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Tuesday, February 14, 2012

☢ Fukushima Holding Back Hospital Funds - Doctors Angry Over Media Blackout About High-Level Radiation Exposure Finds ☢

The municipal hospital at Minami-Soma, about 30 km from the nuclear plant, measured 100,000 counts per minute on clothing from some patients.

Tomoyoshi Oikawa, a doctor at the hospital, has complained that even though he has time and again talked about the exposure of patients to high-level radiation, most media has not reported his findings.

Medical checks by the Minami-Soma Municipal Mospital using Whole Body Counters (WBCs) show the seriousness of radiation exposure. Of the 527 children checked in and after September, 268, or 51 percent, were found to have suffered from internal exposure to cesium-137. One doctor at the hospital said some of the children had been eating wild plants picked in the mountains. Evidence of high-level exposure to gamma rays was detected in the clothes of some children, indicating, he said, that their parents were paying little attention to the risks of radiation exposure.

The municipal hospital is capable of examining and treating only 110 children per day due to the small number of WBC machine's available. Efforts by the hospital staff to purchase more equipment has been hindered by an internal power struggle within the municipal government. Minami-Soma Mayor Katsunobu Sakurai's call for buying additional machines has met opposition from city office workers who harbor antipathy toward the mayor.

The Fukushima prefectural government is not helping the hospital, either. Even though a large budget has been allocated by the central government to the prefecture to cope with radiation issues, no funds have gone to the Minami-Soma Municipal Hospital for purchasing the WBC devices. This has forced the municipal government to bear the entire cost of examining the children exposed to cesium-137. As it examines more children, it incurs greater costs.

Not only citizens of Minami-Soma but also those from other municipalities in Fukushima Prefecture have expressed a desire to be examined by the WBC machines. In reality, though, only a small number of them have had the chance.

As the prefectural government continues to drag its feet, several municipalities like Fukushima City, Iwaki City and Hirata Village, as well as some private medical institutions, have decided that they can no longer wait and are working to purchase the devices on their own.

The Story from Japan Times, translation of an article from the February issue of Sentaku, a monthly magazine covering Japanese political, social and economic scenes.

Back in June 2011 we could read the following about the hospital situation in the area.

Minami-Soma has four general hospitals, with a total of 792 beds, within the designated zones.

Under the restrictions, two of them are allowed to have up to five inpatients at a time, subject to additional conditions, and the other two are not allowed to accept inpatients.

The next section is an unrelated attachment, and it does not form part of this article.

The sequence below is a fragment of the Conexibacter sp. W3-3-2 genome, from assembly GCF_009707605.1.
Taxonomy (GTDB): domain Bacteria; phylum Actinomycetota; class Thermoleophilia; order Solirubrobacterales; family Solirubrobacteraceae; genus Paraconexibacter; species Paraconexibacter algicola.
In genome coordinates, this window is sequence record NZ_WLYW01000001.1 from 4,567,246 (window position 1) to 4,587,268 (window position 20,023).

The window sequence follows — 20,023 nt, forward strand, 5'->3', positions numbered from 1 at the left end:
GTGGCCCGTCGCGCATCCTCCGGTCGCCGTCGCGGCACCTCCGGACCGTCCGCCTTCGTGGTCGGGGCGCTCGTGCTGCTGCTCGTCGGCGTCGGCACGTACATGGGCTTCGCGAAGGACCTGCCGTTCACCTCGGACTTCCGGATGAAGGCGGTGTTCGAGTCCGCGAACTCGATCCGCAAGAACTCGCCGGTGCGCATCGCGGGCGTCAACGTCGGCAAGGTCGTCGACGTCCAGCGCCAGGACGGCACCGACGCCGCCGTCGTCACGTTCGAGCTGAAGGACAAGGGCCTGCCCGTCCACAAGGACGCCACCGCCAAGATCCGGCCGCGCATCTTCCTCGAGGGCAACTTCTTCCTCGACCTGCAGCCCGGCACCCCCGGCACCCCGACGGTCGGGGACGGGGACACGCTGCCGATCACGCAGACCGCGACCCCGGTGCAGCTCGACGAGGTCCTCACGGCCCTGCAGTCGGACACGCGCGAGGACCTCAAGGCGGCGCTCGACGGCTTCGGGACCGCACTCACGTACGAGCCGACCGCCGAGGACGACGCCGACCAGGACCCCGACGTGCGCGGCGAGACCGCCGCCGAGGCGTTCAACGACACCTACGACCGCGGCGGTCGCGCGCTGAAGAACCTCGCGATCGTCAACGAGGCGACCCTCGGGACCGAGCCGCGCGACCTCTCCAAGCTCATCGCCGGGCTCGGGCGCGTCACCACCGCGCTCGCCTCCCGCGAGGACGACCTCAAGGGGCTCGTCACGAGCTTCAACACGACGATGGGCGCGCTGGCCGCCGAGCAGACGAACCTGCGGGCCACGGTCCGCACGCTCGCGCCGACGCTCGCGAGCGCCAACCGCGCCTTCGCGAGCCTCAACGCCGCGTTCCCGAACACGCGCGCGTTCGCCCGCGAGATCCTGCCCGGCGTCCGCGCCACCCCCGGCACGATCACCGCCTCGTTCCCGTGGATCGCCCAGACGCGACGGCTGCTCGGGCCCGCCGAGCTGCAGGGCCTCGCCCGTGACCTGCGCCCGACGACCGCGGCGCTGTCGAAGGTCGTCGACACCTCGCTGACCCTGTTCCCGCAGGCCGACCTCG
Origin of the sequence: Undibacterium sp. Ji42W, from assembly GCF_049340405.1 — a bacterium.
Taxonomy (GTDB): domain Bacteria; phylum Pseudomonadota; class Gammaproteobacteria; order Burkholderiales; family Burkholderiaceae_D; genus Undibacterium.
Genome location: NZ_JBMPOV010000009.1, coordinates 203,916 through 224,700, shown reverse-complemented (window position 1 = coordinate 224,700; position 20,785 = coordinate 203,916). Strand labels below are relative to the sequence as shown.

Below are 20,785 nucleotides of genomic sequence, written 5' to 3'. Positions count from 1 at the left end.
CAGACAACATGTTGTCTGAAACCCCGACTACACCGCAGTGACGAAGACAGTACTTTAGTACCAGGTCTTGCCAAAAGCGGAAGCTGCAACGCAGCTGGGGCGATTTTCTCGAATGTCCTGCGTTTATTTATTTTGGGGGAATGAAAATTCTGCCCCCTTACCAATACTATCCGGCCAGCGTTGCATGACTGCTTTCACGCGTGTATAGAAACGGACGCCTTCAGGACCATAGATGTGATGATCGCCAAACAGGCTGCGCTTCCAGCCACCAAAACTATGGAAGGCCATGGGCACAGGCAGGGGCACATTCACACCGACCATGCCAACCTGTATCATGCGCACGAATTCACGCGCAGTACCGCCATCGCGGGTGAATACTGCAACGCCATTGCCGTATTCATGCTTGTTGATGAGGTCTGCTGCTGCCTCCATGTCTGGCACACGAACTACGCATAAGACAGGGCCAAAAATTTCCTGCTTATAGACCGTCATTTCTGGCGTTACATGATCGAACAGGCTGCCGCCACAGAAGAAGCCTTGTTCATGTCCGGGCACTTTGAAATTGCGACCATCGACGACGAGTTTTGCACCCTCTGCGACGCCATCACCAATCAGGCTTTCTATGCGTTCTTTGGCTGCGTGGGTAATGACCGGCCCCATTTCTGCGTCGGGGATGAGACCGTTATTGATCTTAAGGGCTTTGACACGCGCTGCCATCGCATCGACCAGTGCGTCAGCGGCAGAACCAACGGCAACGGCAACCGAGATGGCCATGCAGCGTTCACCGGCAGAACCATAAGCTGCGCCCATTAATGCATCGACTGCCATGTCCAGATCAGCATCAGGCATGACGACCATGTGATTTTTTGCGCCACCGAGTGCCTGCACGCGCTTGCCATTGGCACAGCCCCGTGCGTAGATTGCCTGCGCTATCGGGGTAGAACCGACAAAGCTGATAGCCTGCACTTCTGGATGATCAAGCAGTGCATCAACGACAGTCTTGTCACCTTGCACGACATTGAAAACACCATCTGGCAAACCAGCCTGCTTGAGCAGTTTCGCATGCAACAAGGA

Minami-Soma Municipal General Hospital, located in the city's Haramachi district, has 230 beds and is the only one of the four institutions that provides services during the daytime, at night and on holidays.

In May, a total of 44 people with acute health problems were taken to the municipal hospital.

After negotiations with the prefectural government, the municipal hospital was allowed to accommodate up to five inpatients with brain conditions at any one time.

Ten inpatients being treated for other ailments had to be transferred to other hospitals outside the designated zones.

A man who was taken to the hospital one night in May suffering intestinal obstruction was given treatment, but then transferred to a hospital outside the designated zones the next morning.

According to the Soma district fire department headquarters, 110 patients with acute conditions received emergency care in the city's designated zones in May, up from 85 in April.

The restrictions have angered many hospital operators in Minami-Soma.

"It's normal that a certain number of people will suffer from sudden illnesses. Imposing a limit on patient admissions runs counter to reality," Yukio Kanazawa, 57, director of the municipal hospital, said.

Shortly after the start of the nuclear crisis on March 11, the government advised all residents in Minami-Soma to stay inside their homes, and the city's population subsequently fell from 70,000 to about 10,000. Later, it rebounded to about half its pre-earthquake level at one time.

After the "stay-indoors" designation was made, all inpatients at the four general hospitals were evacuated to other locations. However, many residents who stayed in the city have required emergency hospitalization.

Omachi Hospital in the city, which has 188 beds, was in early April given permission by the prefectural government to use five beds for emergency inpatient care, with individual patients allowed to be hospitalized for up to 72 hours.

But at one point since then, Omachi Hospital had more than 20 inpatients. As of Monday, there were 16 inpatients at the hospital.

"We've had to discharge inpatients after quickly treating them, even though they had not yet completed their recovery. Even now, it's impossible to limit the number of our inpatients to five or less," said Yoshimitsu Inomata, 66, director of the hospital.

"If we stuck to that rule, lives that could be saved would be lost," he said.

About 200 staff, including 12 doctors, were working at Omachi Hospital before the March 11 earthquake. Due to the financial impact of the government-set limit on inpatient numbers, the hospital has had to reduce its staff to about 70, with nine doctors.